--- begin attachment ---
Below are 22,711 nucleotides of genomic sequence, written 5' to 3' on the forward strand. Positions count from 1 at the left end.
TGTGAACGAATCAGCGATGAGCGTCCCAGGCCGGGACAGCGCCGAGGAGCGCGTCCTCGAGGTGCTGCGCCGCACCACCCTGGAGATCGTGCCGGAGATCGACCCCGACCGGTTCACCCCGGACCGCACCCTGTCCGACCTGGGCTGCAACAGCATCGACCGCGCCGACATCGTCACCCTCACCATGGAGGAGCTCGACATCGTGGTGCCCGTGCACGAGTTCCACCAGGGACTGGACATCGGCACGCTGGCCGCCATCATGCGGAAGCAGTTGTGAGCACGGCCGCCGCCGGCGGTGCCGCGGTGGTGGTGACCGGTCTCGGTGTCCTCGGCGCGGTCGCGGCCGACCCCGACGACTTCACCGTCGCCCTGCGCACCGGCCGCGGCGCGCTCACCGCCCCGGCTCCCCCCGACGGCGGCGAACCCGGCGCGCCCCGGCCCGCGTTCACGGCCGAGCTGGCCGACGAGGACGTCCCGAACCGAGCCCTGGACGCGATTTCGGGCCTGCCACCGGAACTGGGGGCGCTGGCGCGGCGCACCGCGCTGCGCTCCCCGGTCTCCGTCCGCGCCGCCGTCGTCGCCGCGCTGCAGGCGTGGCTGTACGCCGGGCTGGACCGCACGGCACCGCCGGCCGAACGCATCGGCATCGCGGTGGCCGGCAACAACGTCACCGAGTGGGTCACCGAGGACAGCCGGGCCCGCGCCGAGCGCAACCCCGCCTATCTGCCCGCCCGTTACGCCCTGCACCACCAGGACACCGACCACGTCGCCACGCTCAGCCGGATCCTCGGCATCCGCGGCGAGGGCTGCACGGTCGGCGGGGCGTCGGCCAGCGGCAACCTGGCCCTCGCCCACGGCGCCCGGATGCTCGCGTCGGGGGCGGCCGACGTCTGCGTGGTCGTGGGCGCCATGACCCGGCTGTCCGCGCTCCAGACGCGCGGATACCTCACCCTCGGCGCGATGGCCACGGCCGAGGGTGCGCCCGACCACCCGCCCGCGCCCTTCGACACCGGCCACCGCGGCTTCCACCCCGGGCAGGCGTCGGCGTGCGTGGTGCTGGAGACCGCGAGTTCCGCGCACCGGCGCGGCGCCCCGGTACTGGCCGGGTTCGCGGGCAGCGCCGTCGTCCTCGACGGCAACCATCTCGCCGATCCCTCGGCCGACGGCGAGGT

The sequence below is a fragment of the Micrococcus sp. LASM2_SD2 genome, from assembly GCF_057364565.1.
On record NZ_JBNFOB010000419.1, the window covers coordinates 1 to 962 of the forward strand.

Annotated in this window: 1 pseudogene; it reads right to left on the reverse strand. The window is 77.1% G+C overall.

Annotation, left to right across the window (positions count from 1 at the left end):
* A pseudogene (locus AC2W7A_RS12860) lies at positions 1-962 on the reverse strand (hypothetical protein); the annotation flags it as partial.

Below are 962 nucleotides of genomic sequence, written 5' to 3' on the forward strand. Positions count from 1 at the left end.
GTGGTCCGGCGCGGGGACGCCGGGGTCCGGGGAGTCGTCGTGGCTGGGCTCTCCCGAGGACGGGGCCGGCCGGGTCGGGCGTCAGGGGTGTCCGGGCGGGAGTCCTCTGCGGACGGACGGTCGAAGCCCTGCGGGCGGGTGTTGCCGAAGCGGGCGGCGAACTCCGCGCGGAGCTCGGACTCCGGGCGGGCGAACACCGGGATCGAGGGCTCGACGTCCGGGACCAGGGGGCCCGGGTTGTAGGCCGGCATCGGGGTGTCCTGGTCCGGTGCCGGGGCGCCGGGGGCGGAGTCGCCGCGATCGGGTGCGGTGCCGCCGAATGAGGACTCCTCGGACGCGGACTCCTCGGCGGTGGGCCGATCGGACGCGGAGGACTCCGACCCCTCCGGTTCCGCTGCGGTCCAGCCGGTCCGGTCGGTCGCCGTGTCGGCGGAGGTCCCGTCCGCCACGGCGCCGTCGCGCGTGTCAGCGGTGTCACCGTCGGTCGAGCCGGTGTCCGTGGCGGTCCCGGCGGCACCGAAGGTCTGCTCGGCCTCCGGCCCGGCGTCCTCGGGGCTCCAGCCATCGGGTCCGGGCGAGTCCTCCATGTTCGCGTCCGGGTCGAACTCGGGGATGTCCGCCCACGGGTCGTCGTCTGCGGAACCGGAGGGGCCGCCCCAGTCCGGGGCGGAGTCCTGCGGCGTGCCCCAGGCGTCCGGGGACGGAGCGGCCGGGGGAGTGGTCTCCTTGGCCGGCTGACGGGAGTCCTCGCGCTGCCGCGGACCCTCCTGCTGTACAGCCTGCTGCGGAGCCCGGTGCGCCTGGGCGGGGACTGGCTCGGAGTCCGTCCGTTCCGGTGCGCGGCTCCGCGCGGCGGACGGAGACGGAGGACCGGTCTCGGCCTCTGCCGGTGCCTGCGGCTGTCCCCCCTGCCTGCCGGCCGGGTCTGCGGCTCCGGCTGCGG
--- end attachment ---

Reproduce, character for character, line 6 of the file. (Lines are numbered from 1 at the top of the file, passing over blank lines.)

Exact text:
Annotation, left to right across the window (positions count from 1 at the left end):